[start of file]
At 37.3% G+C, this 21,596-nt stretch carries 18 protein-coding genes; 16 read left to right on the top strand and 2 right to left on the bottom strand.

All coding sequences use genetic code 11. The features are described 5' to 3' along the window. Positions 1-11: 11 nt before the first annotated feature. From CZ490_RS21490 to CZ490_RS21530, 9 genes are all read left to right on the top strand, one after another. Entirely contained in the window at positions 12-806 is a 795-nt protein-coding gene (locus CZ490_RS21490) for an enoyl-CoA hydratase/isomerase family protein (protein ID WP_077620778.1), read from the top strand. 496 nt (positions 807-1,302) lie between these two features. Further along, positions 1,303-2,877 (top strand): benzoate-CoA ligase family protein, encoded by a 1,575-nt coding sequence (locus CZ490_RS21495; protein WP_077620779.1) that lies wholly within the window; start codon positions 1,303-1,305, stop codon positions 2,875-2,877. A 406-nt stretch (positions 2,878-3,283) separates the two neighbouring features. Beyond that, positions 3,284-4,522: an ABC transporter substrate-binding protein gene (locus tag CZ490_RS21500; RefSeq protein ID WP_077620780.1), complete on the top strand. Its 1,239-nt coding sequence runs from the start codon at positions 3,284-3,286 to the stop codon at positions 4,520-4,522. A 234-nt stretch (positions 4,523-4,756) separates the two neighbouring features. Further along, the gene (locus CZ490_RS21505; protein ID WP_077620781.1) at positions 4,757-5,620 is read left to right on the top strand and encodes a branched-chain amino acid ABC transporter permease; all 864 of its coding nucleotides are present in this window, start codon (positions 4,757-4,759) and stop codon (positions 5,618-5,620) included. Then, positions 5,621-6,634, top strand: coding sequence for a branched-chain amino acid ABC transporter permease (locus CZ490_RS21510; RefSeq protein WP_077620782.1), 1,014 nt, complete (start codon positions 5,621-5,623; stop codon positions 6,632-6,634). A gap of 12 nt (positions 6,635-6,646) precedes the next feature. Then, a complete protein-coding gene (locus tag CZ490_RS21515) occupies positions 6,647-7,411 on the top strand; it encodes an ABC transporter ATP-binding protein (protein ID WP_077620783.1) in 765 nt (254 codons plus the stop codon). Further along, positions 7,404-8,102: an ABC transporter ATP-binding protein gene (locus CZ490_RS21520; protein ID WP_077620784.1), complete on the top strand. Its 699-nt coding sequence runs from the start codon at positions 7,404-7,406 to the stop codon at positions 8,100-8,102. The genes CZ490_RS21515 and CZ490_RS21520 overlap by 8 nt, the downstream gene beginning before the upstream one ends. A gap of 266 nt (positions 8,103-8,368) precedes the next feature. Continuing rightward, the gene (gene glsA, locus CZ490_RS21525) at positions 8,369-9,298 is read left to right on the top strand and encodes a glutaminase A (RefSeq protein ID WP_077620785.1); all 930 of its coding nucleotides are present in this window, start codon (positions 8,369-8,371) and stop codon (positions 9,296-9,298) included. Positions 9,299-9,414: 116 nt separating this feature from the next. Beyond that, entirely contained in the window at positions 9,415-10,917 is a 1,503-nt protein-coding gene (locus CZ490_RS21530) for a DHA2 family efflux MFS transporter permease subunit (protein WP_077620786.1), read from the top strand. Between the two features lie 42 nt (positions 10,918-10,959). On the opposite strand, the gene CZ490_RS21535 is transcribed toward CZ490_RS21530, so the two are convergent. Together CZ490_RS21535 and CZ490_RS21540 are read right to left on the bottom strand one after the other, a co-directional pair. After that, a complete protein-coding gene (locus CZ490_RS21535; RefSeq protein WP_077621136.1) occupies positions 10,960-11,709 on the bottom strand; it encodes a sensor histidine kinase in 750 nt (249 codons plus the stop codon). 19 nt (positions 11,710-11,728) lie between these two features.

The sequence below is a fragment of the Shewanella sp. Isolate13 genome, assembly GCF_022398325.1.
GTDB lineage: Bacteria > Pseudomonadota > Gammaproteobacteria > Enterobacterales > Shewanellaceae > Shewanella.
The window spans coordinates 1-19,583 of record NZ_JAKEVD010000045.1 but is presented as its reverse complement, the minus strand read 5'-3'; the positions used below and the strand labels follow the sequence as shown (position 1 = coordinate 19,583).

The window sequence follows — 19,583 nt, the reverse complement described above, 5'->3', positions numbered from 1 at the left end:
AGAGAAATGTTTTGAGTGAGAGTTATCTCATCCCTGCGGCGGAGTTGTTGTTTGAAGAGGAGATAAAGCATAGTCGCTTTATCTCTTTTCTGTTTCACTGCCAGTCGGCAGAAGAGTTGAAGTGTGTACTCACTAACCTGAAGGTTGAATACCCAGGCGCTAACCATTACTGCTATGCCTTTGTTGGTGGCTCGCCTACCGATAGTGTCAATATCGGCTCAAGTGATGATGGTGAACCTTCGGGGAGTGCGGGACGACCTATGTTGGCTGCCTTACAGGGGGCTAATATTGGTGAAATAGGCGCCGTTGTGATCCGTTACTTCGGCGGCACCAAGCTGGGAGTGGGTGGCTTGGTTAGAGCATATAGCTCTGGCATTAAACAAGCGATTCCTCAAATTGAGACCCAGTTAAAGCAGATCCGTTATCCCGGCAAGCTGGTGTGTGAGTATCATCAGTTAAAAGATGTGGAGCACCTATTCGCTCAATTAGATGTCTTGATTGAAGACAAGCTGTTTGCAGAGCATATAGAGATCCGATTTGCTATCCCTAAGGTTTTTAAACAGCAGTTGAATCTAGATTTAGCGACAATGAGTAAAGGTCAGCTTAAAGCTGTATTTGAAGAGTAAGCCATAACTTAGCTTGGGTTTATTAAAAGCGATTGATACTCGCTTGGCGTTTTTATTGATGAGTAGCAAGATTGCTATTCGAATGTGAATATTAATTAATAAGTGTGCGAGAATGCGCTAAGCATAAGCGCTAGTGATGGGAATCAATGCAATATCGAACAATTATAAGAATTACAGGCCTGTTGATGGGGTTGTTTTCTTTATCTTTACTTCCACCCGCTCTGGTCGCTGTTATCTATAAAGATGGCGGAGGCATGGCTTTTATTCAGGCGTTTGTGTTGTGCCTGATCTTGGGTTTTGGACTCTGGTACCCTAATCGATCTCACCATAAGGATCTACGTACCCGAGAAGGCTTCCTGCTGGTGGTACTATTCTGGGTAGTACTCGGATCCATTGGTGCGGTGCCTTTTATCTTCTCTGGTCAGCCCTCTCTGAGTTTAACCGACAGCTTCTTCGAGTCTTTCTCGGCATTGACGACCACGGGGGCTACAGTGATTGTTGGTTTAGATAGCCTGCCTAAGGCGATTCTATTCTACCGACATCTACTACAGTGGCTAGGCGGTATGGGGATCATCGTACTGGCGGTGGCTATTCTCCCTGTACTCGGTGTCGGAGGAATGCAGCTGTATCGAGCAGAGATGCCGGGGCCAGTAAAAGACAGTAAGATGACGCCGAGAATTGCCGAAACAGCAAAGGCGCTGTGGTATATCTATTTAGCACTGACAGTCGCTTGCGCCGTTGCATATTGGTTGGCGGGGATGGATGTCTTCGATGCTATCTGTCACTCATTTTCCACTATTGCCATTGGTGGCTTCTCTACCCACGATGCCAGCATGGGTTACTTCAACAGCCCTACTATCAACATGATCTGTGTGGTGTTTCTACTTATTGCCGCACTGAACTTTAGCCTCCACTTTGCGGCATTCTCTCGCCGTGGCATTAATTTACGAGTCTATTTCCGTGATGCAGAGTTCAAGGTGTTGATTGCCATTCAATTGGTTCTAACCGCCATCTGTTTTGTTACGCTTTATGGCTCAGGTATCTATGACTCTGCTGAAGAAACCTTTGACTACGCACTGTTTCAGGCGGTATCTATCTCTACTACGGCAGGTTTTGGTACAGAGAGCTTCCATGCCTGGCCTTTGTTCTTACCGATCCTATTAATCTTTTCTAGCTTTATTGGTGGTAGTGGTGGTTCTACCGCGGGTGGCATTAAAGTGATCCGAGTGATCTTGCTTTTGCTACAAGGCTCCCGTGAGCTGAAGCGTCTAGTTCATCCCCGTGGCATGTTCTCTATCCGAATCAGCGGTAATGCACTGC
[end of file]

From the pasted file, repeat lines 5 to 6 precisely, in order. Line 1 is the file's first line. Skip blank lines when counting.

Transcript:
The window spans coordinates 1-19,583 of record NZ_JAKEVD010000045.1 but is presented as its reverse complement, the minus strand read 5'-3'; the positions used below and the strand labels follow the sequence as shown (position 1 = coordinate 19,583).

The window sequence follows — 19,583 nt, the reverse complement described above, 5'->3', positions numbered from 1 at the left end: